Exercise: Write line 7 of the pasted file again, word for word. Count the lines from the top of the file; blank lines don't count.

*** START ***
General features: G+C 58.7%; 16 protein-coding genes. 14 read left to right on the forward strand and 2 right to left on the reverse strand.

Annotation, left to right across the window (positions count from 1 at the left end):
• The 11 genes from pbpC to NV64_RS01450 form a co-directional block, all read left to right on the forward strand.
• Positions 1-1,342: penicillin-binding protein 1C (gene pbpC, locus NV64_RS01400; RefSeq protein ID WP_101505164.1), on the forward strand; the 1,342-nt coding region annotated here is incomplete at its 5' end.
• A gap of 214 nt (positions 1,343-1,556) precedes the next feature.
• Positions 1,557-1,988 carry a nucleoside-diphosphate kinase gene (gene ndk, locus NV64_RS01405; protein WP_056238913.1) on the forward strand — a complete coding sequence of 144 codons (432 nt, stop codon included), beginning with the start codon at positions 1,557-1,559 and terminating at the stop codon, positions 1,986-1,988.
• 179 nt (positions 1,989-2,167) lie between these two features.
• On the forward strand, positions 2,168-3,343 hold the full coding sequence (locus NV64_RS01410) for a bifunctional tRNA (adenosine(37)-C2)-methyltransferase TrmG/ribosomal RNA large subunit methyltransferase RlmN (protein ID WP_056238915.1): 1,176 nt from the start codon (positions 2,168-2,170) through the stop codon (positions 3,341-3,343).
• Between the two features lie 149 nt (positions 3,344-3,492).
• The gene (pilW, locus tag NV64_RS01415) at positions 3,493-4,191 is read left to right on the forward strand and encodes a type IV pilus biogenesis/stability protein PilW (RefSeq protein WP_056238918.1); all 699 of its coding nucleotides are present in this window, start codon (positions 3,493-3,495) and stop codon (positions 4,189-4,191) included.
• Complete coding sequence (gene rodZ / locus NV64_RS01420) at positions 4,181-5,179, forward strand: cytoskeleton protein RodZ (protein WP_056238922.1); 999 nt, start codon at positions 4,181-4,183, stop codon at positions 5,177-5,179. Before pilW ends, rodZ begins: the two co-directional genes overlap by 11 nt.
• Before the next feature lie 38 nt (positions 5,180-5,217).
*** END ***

• 179 nt (positions 1,989-2,167) lie between these two features.